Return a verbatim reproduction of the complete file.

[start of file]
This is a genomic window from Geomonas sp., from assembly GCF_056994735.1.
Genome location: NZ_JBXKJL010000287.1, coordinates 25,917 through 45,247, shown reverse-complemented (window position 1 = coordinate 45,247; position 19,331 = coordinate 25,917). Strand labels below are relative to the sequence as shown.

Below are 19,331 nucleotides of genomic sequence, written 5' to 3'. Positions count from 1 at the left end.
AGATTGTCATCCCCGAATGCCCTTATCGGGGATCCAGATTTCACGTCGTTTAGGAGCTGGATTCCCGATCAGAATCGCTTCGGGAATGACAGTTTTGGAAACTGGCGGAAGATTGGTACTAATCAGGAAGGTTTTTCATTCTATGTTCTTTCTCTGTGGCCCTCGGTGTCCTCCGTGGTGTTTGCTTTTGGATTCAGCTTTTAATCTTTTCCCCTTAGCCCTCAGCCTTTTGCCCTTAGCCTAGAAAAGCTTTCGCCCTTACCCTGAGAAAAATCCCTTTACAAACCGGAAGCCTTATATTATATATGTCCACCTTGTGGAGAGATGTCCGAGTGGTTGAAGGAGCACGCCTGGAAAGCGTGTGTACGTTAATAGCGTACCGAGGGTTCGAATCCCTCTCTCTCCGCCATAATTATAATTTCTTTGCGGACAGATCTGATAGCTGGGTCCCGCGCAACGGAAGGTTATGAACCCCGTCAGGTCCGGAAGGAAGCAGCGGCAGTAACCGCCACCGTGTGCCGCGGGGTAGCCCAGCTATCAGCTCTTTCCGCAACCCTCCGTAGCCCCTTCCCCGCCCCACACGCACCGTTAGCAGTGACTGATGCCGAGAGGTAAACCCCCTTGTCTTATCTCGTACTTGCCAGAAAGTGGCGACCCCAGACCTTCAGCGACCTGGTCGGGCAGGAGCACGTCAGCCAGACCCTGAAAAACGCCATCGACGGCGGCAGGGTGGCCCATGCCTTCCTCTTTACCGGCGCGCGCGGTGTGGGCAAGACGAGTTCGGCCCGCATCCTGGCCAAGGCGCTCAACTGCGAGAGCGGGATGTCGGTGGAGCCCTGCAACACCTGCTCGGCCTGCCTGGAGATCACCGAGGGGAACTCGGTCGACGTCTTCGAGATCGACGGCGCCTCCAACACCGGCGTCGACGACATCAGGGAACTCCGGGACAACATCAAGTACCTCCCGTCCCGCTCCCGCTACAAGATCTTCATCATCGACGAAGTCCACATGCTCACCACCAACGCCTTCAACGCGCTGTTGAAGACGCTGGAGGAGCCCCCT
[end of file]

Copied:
This is a genomic window from Geomonas sp., from assembly GCF_056994735.1.
Genome location: NZ_JBXKJL010000287.1, coordinates 25,917 through 45,247, shown reverse-complemented (window position 1 = coordinate 45,247; position 19,331 = coordinate 25,917). Strand labels below are relative to the sequence as shown.

Below are 19,331 nucleotides of genomic sequence, written 5' to 3'. Positions count from 1 at the left end.
AGATTGTCATCCCCGAATGCCCTTATCGGGGATCCAGATTTCACGTCGTTTAGGAGCTGGATTCCCGATCAGAATCGCTTCGGGAATGACAGTTTTGGAAACTGGCGGAAGATTGGTACTAATCAGGAAGGTTTTTCATTCTATGTTCTTTCTCTGTGGCCCTCGGTGTCCTCCGTGGTGTTTGCTTTTGGATTCAGCTTTTAATCTTTTCCCCTTAGCCCTCAGCCTTTTGCCCTTAGCCTAGAAAAGCTTTCGCCCTTACCCTGAGAAAAATCCCTTTACAAACCGGAAGCCTTATATTATATATGTCCACCTTGTGGAGAGATGTCCGAGTGGTTGAAGGAGCACGCCTGGAAAGCGTGTGTACGTTAATAGCGTACCGAGGGTTCGAATCCCTCTCTCTCCGCCATAATTATAATTTCTTTGCGGACAGATCTGATAGCTGGGTCCCGCGCAACGGAAGGTTATGAACCCCGTCAGGTCCGGAAGGAAGCAGCGGCAGTAACCGCCACCGTGTGCCGCGGGGTAGCCCAGCTATCAGCTCTTTCCGCAACCCTCCGTAGCCCCTTCCCCGCCCCACACGCACCGTTAGCAGTGACTGATGCCGAGAGGTAAACCCCCTTGTCTTATCTCGTACTTGCCAGAAAGTGGCGACCCCAGACCTTCAGCGACCTGGTCGGGCAGGAGCACGTCAGCCAGACCCTGAAAAACGCCATCGACGGCGGCAGGGTGGCCCATGCCTTCCTCTTTACCGGCGCGCGCGGTGTGGGCAAGACGAGTTCGGCCCGCATCCTGGCCAAGGCGCTCAACTGCGAGAGCGGGATGTCGGTGGAGCCCTGCAACACCTGCTCGGCCTGCCTGGAGATCACCGAGGGGAACTCGGTCGACGTCTTCGAGATCGACGGCGCCTCCAACACCGGCGTCGACGACATCAGGGAACTCCGGGACAACATCAAGTACCTCCCGTCCCGCTCCCGCTACAAGATCTTCATCATCGACGAAGTCCACATGCTCACCACCAACGCCTTCAACGCGCTGTTGAAGACGCTGGAGGAGCCCCCT